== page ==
In August … we got Updates on Voting Rights Act

Dear Friend,


repost: Why? Where are they NOW ?

It’s been a busy summer here at the White House, with no shortage of exciting and important announcements. In light of this, I’m writing to let you know we will be having more regular updates to this list. During the month of August we find ourselves reflecting and commemorating the 50th Anniversary of the March on Washington in 1963.  During that summer the country reflected on the economic and racial equality of others and today we continue to act on that legacy.

This past week the President met with civil rights leaders to discuss securing the Vote for All Americans. Please take some time to read this weekend and share with family and friends.


Heather Foster Office of Public Engagement


the Vote


All Americans”

Monday, President Obama, Attorney General Eric Holder, and Secretary of Labor Tom Perez met with civil rights leaders, and state and local elected officials at the White House to discuss how to safeguard every eligible American’s right to vote in light of the recent Supreme Court decision on Shelby County vs. Holder.

President Barack Obama meets with Civil Rights Leaders in the Roosevelt Room

President Barack Obama meets with Civil Rights Leaders in the Roosevelt Room of the White House, July 29, 2013. (Official White House Photo by Lawrence Jackson)

The Supreme Court’s decision invalidating one of the Voting Rights Act’s core provisions, upsets decades of well-established practices that help make sure voting is fair, especially in places where voting discrimination has been historically prevalent.

President Obama acknowledged that for nearly 50 years, the Voting Rights Act has helped secure the right to vote for millions of Americans, and expressed deep disappointment about the recent decision.  He asked the leaders in the room for their ideas on how to strengthen voting rights, and also encouraged them to continue educating their communities on the Voting Rights Act, and how to exercise voting rights.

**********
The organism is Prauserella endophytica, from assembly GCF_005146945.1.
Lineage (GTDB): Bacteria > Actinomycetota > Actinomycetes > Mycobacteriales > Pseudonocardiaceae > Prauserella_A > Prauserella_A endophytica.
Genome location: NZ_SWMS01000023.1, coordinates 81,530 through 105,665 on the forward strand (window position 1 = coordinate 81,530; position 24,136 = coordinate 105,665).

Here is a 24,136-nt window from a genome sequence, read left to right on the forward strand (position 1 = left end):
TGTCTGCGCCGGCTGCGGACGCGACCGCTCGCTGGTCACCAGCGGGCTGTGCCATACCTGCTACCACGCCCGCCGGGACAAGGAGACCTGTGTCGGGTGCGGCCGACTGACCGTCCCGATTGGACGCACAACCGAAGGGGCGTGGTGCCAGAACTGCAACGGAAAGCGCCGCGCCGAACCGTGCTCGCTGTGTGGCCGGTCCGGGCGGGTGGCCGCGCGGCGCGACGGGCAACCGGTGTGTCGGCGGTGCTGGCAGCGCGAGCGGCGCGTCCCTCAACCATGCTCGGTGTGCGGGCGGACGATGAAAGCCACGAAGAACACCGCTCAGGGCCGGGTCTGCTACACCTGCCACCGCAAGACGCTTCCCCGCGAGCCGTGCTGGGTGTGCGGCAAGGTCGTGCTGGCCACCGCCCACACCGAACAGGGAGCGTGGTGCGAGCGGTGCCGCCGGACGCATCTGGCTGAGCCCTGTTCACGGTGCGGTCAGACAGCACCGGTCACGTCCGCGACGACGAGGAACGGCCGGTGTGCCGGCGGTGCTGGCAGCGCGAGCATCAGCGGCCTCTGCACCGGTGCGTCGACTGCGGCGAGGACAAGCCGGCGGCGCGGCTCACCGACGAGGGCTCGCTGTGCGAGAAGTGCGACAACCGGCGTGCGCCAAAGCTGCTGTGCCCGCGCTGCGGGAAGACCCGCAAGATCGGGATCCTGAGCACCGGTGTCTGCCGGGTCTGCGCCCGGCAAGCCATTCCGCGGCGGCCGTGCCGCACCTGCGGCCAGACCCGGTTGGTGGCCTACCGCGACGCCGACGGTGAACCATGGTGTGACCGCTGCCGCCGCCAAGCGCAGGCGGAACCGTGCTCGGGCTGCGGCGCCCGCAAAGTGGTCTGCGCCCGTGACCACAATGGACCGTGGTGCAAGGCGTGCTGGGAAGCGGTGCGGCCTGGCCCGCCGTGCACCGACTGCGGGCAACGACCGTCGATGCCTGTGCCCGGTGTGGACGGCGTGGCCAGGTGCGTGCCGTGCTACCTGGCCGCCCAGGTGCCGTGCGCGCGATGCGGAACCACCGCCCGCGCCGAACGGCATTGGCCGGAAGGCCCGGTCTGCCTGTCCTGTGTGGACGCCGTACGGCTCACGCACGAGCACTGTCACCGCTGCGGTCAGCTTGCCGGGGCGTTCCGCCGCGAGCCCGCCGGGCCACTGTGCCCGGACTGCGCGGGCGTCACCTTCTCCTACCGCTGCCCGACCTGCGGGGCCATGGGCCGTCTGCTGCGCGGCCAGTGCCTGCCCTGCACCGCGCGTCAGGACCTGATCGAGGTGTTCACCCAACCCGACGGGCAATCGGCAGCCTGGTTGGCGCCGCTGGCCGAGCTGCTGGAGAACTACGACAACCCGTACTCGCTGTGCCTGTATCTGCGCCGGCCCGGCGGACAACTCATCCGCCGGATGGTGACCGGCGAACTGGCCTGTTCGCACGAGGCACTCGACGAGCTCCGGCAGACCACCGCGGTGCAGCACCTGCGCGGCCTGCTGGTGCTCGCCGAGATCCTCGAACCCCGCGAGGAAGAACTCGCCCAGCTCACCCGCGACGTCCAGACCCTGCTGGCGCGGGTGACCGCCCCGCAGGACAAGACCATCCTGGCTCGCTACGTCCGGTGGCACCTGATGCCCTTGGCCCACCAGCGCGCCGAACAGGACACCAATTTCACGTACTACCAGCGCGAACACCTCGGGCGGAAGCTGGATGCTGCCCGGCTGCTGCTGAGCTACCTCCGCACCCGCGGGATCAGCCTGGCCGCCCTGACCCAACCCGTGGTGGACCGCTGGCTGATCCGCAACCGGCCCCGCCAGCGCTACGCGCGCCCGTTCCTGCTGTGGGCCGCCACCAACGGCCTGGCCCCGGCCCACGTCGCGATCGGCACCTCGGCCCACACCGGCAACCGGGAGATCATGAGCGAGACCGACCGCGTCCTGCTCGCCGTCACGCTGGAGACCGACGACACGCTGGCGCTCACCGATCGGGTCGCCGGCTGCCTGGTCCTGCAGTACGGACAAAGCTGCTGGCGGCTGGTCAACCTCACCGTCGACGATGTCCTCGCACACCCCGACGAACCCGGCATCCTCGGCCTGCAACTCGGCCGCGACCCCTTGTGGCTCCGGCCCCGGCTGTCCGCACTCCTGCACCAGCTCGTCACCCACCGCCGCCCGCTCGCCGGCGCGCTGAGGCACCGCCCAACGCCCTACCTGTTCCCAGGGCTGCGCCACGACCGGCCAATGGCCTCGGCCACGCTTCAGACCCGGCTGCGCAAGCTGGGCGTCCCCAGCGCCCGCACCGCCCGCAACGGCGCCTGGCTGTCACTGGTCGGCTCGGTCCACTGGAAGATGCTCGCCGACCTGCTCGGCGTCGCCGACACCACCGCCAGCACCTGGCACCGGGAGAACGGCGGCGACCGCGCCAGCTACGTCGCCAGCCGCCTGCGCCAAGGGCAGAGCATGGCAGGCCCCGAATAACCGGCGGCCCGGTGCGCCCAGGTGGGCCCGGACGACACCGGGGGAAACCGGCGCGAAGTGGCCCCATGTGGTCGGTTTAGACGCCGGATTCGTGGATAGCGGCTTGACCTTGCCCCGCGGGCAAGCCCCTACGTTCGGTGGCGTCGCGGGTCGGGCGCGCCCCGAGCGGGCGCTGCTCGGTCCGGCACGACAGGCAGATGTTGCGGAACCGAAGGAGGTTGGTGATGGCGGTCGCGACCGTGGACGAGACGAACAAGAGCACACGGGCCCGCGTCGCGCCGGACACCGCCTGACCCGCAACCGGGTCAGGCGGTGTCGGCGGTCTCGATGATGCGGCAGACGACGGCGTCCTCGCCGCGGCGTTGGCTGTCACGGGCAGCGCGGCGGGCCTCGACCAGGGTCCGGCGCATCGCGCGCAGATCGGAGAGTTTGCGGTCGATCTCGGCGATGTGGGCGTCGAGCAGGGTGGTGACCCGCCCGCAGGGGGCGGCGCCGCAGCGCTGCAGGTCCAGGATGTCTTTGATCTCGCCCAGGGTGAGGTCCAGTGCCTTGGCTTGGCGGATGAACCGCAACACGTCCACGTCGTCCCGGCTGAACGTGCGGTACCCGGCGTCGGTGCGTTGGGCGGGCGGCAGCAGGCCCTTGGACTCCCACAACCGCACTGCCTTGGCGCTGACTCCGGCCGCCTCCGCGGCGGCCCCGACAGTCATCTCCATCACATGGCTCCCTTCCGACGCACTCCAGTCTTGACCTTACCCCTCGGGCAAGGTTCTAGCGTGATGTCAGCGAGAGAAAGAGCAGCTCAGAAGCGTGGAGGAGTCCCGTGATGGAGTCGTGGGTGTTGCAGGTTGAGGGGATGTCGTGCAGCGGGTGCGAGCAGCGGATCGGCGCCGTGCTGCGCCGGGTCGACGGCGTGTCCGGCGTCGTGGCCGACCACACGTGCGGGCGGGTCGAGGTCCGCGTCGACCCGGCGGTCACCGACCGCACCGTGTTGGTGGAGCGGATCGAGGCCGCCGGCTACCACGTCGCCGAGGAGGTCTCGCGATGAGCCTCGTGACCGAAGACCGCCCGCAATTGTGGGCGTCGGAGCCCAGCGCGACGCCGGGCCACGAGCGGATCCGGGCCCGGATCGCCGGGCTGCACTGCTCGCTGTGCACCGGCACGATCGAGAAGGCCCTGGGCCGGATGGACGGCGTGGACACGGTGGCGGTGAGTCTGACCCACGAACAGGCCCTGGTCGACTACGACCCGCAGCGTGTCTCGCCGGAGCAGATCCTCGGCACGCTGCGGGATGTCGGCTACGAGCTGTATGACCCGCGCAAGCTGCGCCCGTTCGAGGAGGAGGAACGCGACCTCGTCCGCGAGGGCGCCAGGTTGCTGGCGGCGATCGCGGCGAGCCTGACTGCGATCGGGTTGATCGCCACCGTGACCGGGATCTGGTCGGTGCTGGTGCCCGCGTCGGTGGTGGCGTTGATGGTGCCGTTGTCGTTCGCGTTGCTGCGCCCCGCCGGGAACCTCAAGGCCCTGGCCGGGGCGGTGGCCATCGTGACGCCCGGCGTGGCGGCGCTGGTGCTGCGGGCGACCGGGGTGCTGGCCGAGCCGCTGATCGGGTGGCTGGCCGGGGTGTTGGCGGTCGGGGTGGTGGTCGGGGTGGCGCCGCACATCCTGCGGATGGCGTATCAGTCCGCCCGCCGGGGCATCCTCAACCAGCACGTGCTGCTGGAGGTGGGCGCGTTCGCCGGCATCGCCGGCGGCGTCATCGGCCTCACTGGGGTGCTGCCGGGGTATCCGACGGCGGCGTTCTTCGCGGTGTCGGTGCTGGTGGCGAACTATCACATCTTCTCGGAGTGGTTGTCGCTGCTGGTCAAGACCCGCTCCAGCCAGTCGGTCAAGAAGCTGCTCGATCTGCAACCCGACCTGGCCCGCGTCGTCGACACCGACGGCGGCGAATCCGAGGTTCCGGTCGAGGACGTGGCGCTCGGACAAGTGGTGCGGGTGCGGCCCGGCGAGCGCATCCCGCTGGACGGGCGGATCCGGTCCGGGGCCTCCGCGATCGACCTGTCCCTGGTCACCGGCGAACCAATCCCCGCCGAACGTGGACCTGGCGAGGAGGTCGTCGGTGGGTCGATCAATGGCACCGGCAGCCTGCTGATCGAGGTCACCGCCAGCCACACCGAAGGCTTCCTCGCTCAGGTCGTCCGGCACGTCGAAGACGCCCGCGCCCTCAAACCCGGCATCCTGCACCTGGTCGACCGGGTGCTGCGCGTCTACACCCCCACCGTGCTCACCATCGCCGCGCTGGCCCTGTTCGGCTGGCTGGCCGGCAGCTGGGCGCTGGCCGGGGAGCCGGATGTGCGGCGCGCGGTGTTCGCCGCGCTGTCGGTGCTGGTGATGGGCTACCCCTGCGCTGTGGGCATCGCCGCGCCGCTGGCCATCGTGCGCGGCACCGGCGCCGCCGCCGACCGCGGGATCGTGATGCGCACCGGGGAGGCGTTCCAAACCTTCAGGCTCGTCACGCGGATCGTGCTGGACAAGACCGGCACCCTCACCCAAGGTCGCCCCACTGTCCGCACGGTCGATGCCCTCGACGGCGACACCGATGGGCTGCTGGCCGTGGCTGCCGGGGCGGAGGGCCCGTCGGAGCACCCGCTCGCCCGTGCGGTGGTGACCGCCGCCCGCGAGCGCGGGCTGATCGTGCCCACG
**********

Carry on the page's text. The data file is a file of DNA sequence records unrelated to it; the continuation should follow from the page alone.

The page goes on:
We’ve seen much progress towards guaranteeing every American the right to vote.  But, as the Supreme Court recognized, voting discrimination still exists.  And while the decision is a setback, it doesn’t represent the end of either our efforts to end voting discrimination, or our basic right to vote.

Since the decision, President Obama has called on Congress to pass legislation to ensure every American has equal access to the polls.  The Voting Rights Act has been reauthorized repeatedly by wide bipartisan margins in Congress, and signed into law by Republican presidents.  In addition, every single American should have an interest in ensuring that every eligible American is able to exercise his or her right to vote.  So we remain hopeful that we will find a legislative solution to ensure a fair and equal voting process.

Monday’s meeting was another step forward to protect the vote, and we will continue to do everything in our power to secure this most basic right for all Americans.

Monday’s participants included:

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